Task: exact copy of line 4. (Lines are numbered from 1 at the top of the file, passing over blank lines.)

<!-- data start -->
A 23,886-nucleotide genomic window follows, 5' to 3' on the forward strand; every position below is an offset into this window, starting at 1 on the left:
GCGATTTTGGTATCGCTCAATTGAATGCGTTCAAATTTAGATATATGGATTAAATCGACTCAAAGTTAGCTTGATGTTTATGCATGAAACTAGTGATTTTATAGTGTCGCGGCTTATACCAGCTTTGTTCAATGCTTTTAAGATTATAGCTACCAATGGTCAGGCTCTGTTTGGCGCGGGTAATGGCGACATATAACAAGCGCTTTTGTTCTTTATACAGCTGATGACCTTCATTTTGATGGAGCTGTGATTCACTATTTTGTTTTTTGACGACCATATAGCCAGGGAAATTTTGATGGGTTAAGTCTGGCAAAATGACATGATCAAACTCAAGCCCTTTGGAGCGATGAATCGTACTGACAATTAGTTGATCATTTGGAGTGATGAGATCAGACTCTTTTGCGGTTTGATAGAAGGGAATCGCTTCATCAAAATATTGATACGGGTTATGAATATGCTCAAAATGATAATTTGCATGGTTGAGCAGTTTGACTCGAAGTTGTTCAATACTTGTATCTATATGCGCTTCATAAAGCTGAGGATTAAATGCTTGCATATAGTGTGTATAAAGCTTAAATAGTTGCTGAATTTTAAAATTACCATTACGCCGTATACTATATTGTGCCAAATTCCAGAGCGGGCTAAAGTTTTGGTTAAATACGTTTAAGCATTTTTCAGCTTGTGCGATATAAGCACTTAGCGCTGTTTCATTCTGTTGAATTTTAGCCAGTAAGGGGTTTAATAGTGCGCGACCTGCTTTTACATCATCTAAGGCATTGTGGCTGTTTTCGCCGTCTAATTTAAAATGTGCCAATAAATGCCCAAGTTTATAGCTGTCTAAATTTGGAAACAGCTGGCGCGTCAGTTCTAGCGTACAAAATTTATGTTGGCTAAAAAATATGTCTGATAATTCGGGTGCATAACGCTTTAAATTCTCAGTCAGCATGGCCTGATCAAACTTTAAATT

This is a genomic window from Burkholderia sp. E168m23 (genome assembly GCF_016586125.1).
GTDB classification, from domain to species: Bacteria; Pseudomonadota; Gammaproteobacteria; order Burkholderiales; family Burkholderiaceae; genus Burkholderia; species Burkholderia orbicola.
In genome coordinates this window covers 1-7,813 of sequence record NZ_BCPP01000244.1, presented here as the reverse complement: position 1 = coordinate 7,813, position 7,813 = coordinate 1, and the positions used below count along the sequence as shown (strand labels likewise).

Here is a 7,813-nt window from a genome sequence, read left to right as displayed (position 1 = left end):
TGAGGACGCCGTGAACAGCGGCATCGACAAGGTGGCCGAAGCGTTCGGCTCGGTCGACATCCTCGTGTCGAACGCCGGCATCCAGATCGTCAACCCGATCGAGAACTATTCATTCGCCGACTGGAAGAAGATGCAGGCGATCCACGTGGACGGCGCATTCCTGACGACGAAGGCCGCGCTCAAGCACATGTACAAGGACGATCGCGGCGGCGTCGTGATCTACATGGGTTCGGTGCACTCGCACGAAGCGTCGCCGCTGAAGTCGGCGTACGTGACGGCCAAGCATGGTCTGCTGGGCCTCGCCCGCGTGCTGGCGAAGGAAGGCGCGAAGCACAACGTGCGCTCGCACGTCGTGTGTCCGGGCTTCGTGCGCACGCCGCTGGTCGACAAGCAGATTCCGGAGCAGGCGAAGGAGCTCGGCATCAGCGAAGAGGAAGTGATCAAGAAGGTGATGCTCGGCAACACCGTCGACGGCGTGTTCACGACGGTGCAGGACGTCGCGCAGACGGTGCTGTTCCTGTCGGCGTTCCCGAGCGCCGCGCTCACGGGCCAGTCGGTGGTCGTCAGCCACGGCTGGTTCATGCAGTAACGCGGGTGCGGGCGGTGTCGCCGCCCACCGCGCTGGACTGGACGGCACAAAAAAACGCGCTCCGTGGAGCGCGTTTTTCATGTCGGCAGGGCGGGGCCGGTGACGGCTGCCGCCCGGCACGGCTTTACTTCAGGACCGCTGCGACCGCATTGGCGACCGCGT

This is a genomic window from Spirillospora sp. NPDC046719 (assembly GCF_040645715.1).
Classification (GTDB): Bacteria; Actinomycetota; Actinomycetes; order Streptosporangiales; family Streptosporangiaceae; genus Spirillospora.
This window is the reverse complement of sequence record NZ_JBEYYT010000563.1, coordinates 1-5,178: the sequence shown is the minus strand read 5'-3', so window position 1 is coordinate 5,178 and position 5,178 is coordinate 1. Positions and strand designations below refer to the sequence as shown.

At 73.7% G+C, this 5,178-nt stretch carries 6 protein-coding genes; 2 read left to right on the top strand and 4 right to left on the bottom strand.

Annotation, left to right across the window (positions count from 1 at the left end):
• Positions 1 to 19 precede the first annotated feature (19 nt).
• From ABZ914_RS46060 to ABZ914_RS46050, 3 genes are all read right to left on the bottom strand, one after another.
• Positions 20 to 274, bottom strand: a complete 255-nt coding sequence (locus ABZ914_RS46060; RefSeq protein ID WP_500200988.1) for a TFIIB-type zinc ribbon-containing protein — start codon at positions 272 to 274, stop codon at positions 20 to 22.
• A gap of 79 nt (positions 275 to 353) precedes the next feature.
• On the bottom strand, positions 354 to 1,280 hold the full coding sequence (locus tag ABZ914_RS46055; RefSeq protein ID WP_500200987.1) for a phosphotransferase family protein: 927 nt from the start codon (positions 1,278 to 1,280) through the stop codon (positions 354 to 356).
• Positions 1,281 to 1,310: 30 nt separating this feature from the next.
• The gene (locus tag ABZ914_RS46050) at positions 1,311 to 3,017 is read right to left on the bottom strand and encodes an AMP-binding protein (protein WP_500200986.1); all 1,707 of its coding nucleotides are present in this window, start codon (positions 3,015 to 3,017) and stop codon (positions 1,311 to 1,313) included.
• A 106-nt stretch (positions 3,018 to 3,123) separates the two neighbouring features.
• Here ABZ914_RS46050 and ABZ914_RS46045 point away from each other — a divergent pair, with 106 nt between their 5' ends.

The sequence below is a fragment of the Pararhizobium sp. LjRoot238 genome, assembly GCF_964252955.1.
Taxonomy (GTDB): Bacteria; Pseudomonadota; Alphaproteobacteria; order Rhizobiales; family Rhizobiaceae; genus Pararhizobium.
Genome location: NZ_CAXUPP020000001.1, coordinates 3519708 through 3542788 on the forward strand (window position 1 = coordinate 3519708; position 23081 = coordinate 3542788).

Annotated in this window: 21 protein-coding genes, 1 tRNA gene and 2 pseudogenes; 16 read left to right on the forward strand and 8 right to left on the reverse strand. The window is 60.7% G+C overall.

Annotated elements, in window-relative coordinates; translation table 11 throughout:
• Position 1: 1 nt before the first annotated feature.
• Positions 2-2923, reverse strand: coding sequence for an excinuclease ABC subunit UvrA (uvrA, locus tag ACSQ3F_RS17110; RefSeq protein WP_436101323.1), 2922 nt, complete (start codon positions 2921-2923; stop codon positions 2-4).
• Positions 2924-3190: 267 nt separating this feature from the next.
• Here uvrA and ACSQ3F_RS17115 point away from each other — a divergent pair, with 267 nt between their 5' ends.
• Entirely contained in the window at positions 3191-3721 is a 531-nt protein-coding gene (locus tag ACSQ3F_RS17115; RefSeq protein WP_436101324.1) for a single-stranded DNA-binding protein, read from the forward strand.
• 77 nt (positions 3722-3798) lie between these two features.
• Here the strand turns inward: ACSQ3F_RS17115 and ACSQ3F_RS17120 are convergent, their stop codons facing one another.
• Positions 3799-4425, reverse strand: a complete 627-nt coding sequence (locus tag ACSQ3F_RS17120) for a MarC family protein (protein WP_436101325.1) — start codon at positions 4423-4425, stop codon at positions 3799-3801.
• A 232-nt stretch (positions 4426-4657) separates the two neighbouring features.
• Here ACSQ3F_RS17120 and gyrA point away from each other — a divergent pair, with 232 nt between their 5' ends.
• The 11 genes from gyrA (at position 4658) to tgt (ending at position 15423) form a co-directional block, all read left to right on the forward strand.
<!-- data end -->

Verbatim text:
GTDB classification, from domain to species: Bacteria; Pseudomonadota; Gammaproteobacteria; order Burkholderiales; family Burkholderiaceae; genus Burkholderia; species Burkholderia orbicola.